Gundlach Called Oil and Junk in 2015. What Will He Predict for 2016?

Jeffrey Gundlach’s 2015 Hits and Misses
  • DoubleLine CEO forecast slow 2015 inflation, low rate increase
  • Flagship fund outperformed 98 percent of Morningstar peers

No wonder thousands are expected to tune in today for Jeffrey Gundlach’s 2016 outlook.

The DoubleLine Capital co-founder was mostly right on his calls a year ago: oil prices would fall, junk bonds would live up to their name, China was flashing danger signs and interest rates would go sideways.

The fund manager also missed on some of his predictions. Gold prices, for example, went down instead of up.

“You’d be crazy not to listen to him,” Bill Lowery, chief investment officer of Lowery Asset Consulting, a Chicago-based firm whose $7 billion in assets includes DoubleLine fund holdings. “He’s a great source to challenge any assumptions you’re making. If you are going to be on the opposite side of one of his opinions, you better have a thoughtful rationale.”

Gundlach’s $52 billion DoubleLine Total Return Bond Fund earned 2.3 percent in 2015, outperforming 94 percent of Bloomberg peers and 98 percent of its Morningstar Inc. category. His webcast a year ago drew 4,209 live and 1,274 replay listeners, according to Loren Fleckenstein, an analyst for Los Angeles-based DoubleLine Capital.

Surging Production

Here’s a sampling of Gundlach’s forecasts made on Jan. 13, 2015, and how they fared:

The call: “Oil just doesn’t go up,” Gundlach said. “Countries won’t cut production. They need revenue, putting prices lower. ”

What happened: The price of a barrel of Brent crude fell to its lowest level since 2004 last week. Global production climbed to 95.9 million barrels a day in November from 94.7 million barrels a year earlier. A Morgan Stanley note Monday warned of prices falling as low as $20 a barrel.


The call: Junk bonds would head lower as energy-related and emerging market dollar-denominated debt faced repayment challenges. “Don’t go whistling through the graveyard,” Gundlach said.

What happened: The Bank of America/Merrill Lynch index of high-yield debt lost 4.6 percent, falling sharply in August when China’s economy flashed warning signals and again in December after Third Avenue Management said it was liquidating a $788.5 million corporate debt mutual fund and delaying distributions to avoid bigger losses.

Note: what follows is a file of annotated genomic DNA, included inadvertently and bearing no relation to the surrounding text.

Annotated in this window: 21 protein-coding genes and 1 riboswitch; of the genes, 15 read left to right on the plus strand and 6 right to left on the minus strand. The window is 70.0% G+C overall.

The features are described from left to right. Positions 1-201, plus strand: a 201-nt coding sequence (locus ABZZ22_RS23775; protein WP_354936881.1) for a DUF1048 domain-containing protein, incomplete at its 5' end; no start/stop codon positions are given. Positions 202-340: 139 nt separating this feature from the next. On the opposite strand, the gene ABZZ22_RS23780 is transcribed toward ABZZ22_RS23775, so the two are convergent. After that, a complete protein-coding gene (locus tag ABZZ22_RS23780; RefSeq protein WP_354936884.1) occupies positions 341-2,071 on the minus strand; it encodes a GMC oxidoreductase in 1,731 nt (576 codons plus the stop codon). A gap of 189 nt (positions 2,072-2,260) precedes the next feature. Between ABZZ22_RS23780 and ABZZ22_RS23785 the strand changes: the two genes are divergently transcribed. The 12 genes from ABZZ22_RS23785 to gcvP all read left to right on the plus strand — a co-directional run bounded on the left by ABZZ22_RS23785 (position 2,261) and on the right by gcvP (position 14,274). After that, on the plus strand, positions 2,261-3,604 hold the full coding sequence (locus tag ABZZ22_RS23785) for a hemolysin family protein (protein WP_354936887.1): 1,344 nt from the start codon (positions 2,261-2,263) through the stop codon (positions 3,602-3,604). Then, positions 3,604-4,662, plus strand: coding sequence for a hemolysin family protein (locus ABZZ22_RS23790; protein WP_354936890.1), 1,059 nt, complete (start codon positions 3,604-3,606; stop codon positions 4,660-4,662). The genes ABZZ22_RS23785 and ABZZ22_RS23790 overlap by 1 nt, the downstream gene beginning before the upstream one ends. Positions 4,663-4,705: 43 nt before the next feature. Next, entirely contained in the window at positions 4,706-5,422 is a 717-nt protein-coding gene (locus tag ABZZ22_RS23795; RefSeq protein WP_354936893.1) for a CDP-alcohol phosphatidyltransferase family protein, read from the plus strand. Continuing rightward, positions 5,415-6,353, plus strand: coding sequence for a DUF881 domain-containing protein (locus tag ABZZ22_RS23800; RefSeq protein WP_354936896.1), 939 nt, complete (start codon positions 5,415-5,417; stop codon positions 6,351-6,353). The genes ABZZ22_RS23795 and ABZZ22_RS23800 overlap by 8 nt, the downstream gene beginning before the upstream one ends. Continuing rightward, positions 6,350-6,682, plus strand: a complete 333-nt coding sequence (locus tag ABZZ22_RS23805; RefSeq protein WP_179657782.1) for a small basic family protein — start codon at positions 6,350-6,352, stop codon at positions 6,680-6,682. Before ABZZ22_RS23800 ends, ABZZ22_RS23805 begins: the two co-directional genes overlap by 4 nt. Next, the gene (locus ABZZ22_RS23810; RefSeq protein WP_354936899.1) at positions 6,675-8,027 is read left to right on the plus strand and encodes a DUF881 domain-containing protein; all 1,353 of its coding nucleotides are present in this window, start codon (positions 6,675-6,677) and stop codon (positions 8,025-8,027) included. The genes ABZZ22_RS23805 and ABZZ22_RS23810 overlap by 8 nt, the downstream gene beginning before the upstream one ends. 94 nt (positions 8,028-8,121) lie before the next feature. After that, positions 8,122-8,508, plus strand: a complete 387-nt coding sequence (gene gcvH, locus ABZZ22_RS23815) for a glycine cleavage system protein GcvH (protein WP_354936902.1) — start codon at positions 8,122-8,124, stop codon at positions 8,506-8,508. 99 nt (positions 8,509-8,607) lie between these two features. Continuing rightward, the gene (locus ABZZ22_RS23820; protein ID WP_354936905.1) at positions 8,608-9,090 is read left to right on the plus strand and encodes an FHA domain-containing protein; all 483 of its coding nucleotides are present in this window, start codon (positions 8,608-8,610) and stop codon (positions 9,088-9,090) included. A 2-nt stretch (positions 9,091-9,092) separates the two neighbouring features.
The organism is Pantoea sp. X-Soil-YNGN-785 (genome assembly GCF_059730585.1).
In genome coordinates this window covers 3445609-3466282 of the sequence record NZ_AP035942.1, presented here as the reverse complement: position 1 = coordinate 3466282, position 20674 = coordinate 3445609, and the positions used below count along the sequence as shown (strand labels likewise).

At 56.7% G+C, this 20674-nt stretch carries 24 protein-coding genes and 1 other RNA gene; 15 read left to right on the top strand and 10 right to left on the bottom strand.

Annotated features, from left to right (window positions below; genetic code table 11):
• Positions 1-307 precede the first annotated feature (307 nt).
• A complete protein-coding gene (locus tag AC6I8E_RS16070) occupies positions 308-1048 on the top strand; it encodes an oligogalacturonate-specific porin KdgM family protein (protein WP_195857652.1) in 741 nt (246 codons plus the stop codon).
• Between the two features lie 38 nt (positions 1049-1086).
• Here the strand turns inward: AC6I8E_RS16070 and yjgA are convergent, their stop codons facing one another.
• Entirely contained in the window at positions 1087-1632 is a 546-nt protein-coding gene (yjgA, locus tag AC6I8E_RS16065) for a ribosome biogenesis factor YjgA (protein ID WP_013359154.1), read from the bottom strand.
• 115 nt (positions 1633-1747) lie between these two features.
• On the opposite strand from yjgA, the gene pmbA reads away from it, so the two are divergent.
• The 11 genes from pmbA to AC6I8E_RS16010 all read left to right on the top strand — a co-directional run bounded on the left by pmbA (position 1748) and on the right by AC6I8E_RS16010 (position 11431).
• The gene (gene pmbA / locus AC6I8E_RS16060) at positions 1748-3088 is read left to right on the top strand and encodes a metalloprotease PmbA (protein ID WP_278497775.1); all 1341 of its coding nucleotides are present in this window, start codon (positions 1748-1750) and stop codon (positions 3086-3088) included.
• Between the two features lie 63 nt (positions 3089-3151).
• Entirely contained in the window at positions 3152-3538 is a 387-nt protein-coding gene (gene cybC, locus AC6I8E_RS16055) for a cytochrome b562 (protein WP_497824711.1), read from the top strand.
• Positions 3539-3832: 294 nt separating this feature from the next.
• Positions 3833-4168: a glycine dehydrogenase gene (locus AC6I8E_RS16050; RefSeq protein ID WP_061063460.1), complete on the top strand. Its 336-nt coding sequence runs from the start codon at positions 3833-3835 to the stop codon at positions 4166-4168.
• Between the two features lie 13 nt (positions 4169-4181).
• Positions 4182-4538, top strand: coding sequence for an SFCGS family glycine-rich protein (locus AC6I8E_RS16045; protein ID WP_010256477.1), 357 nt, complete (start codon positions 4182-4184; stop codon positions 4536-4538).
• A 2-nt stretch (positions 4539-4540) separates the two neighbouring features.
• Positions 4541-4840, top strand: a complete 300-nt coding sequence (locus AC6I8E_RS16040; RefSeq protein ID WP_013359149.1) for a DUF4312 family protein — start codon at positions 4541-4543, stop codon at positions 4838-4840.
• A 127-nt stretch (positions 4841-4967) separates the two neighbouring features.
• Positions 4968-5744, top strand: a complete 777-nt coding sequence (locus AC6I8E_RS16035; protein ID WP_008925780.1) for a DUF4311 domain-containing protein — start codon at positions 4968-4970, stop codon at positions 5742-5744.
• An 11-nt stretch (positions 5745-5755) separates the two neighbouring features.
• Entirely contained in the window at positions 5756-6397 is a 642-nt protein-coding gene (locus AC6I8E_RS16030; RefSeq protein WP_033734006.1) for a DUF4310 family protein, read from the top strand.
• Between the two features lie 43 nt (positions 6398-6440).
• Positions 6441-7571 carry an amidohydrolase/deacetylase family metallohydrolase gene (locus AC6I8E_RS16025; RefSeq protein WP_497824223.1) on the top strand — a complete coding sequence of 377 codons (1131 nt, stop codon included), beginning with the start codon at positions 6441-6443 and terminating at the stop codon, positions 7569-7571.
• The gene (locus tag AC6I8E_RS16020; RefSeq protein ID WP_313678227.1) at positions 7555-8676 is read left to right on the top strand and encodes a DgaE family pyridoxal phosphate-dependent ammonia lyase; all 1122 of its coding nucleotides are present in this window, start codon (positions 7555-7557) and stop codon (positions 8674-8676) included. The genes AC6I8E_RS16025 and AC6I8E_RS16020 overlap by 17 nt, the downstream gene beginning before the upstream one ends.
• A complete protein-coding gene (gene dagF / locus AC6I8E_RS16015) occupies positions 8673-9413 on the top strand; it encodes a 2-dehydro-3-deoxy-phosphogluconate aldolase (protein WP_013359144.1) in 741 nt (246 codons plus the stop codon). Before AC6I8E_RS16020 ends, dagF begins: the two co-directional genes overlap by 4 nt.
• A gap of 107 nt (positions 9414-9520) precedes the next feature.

The call: Inflation will stay low, if not go negative, and buying Treasury Inflation Protected Securities is a bad move. “TIPS are for losers,” Gundlach said. “Inflation is going to be nonexistent.”

What happened: The cost of living barely budged through November, the most recent monthly data available. Core inflation, which excludes volatile food and energy, rose 0.2 percent for a third straight month in November, holding well below the Federal Reserve’s goal.

The call: “For those of you that want to own gold, this is as good a time as you’ve ever had in the last few years.”

What happened: Gold, which was trading at $1,234 the day of Gundlach’s presentation, rose to a high of $1,301 nine days later and ended last week at $1,097, down more than 10 percent for the year.


The call: The Fed will raise rates, but not much. “We might get a couple of rate increases to see what happens,” Gundlach said.

What happened: The Federal Funds Rate was increased by 25 basis points, or a quarter of a percentage point, on Dec. 16, the first hike since 2006. The central bank had delayed making the move earlier in the year amid lingering concerns for U.S. and global economies. Gundlach repeatedly cautioned against raising rates, saying countries from Norway to New Zealand were forced to reverse increases following the 2008 financial crisis.

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